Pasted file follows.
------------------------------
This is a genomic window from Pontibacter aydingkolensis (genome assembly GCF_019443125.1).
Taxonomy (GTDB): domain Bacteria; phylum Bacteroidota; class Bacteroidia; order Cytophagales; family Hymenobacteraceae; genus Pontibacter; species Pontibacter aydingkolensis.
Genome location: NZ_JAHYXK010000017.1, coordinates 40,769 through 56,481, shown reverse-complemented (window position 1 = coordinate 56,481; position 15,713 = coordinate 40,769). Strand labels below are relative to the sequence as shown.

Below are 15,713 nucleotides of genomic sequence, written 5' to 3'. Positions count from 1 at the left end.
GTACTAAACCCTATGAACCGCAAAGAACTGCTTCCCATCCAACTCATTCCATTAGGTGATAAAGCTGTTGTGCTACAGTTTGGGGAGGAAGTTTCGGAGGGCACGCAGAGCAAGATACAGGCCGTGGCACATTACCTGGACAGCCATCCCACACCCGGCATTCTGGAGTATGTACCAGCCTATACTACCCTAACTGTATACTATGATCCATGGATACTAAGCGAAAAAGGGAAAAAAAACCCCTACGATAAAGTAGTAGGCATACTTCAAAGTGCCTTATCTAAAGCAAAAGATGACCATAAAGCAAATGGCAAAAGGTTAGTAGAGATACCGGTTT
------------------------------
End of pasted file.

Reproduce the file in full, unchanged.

This is a genomic window from Pontibacter aydingkolensis (genome assembly GCF_019443125.1).
Taxonomy (GTDB): domain Bacteria; phylum Bacteroidota; class Bacteroidia; order Cytophagales; family Hymenobacteraceae; genus Pontibacter; species Pontibacter aydingkolensis.
Genome location: NZ_JAHYXK010000017.1, coordinates 40,769 through 56,481, shown reverse-complemented (window position 1 = coordinate 56,481; position 15,713 = coordinate 40,769). Strand labels below are relative to the sequence as shown.

Below are 15,713 nucleotides of genomic sequence, written 5' to 3'. Positions count from 1 at the left end.
GTACTAAACCCTATGAACCGCAAAGAACTGCTTCCCATCCAACTCATTCCATTAGGTGATAAAGCTGTTGTGCTACAGTTTGGGGAGGAAGTTTCGGAGGGCACGCAGAGCAAGATACAGGCCGTGGCACATTACCTGGACAGCCATCCCACACCCGGCATTCTGGAGTATGTACCAGCCTATACTACCCTAACTGTATACTATGATCCATGGATACTAAGCGAAAAAGGGAAAAAAAACCCCTACGATAAAGTAGTAGGCATACTTCAAAGTGCCTTATCTAAAGCAAAAGATGACCATAAAGCAAATGGCAAAAGGTTAGTAGAGATACCGGTTT